WASHINGTON – An Army physician who served one of the longest combat tours since World War ll is now on a new mission: Making sure war heroes recover after their service.
Dr. Sudip Bose served in Iraq for 15 months during Operation Iraqi Freedom in 2004. He treated and cared for thousands of U.S. soldiers and civilians. He also treated Saddam Hussein shortly after his capture. Bose was awarded a Bronze Star for his work and promoted to Major in the U.S. Army.
Bose continues to work as an emergency medicine physician in the U.S., but is also an advocate for veterans battling post-traumatic stress disorder and traumatic brain injuries.
He wants the public to understand the demons soldiers face.
“I think it’s important for the public to be aware of what these soldiers are facing out there,” he says.
Bose was prepared and trained to see the horrors of war, but most are not, he says.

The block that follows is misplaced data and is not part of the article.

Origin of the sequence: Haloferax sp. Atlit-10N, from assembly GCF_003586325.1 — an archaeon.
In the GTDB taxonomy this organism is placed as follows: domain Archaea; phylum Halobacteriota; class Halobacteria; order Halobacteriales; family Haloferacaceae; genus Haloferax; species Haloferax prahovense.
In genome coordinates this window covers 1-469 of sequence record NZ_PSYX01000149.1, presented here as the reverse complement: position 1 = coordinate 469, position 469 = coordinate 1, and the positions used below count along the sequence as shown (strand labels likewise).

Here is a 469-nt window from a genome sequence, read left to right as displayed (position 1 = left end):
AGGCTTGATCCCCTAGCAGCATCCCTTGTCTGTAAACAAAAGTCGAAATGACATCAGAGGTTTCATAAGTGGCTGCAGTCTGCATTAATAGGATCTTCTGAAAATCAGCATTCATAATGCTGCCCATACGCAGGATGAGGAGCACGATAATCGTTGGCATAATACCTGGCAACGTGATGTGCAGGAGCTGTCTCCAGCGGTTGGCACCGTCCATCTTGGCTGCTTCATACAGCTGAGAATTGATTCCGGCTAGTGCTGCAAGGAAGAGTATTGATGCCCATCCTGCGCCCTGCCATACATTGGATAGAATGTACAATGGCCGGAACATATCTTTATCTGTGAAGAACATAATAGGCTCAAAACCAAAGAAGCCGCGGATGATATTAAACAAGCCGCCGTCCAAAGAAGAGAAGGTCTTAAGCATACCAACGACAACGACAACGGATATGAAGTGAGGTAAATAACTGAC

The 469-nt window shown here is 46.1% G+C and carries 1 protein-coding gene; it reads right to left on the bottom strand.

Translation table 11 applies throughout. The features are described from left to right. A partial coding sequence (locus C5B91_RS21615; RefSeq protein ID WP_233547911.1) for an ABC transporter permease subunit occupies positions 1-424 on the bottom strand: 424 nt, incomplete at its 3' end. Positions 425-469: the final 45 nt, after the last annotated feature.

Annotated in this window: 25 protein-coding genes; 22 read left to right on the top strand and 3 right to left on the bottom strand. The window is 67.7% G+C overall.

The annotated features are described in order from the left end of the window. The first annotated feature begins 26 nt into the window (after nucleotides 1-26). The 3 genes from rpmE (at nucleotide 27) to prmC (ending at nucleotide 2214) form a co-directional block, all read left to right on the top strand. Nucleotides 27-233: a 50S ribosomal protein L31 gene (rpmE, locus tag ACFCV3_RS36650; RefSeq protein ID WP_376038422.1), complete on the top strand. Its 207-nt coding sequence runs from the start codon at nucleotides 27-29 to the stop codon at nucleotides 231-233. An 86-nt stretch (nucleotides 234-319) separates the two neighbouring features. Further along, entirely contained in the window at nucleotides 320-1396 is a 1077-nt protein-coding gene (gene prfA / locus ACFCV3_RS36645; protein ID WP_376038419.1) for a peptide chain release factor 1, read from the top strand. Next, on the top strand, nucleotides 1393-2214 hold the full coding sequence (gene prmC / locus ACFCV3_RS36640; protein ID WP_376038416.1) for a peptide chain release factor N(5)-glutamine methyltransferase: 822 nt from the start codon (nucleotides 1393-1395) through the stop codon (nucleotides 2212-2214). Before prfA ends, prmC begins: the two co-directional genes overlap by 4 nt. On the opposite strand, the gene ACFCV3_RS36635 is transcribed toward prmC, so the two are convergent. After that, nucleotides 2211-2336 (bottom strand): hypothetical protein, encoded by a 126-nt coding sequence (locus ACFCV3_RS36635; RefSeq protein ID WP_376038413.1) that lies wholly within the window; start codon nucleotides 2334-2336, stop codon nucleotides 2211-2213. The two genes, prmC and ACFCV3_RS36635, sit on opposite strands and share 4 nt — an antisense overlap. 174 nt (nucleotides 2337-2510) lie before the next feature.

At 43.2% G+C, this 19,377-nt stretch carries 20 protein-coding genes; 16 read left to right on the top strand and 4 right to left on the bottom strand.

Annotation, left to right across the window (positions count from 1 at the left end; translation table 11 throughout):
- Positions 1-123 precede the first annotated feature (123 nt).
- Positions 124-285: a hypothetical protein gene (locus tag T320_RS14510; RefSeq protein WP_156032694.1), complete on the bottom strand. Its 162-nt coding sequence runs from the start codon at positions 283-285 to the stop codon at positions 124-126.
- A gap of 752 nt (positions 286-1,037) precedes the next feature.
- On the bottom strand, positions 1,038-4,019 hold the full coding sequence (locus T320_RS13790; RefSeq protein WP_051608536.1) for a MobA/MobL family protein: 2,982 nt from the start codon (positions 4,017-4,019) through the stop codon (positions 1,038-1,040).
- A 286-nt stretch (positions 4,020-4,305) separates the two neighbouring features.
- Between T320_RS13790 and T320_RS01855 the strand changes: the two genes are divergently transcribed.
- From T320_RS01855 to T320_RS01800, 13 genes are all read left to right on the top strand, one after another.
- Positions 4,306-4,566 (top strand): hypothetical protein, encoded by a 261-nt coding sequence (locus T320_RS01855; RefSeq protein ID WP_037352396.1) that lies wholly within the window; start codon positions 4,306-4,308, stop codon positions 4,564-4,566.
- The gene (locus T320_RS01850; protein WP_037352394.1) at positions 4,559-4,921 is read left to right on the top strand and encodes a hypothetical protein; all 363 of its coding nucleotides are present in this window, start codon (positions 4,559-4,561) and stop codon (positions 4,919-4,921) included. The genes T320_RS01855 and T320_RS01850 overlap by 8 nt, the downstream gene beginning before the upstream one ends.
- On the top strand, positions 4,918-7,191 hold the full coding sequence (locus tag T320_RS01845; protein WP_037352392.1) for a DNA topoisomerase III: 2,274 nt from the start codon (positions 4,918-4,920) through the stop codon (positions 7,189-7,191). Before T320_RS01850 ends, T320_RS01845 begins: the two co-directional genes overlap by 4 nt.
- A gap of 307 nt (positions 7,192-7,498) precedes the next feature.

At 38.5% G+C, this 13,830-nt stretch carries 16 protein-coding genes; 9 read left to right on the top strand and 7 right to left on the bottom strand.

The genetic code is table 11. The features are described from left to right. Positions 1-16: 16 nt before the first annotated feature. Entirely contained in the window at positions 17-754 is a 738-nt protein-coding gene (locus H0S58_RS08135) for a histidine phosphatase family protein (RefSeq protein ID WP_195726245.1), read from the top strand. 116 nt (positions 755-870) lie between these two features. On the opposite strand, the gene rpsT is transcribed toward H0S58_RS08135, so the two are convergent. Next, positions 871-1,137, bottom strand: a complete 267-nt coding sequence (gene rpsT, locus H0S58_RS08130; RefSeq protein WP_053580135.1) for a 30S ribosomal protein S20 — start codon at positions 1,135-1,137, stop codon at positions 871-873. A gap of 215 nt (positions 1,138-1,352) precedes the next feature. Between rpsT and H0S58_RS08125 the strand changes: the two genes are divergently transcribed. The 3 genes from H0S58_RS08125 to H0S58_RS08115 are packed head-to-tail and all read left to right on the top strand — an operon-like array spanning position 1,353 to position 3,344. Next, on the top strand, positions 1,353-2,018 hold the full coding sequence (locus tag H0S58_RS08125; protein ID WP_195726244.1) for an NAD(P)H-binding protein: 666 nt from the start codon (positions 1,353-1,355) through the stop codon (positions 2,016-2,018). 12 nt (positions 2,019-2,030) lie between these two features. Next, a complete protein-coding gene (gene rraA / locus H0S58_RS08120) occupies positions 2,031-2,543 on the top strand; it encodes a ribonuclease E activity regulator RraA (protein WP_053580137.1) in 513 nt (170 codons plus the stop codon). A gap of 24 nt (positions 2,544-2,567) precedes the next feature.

“When you’re an 18-year-old straight out of high school and you’re on the battlefield and see body parts on the street and bullet holes through people, it really leaves an impact,” he says.
Bose now works to help veterans battle the “mental abrasions you can’t see” of post traumatic stress disorder, or PTSD.
Every 80 minutes, a soldier back from war is attempting suicide, he says. Americans who know vets can play a unique role in making sure this stops happening.
“We, the public, may be the first ones to catch those symptoms and get those soldiers to the right place,” Bose says.
While he was responsible to put people back together on the front lines of combat, everyone has a role in the front lines to battle invisible injuries.
Bose realized that stopping the bleeding of battle was just a sprint.
“Now you have to face the marathon of continuing care that these veterans need,” he says.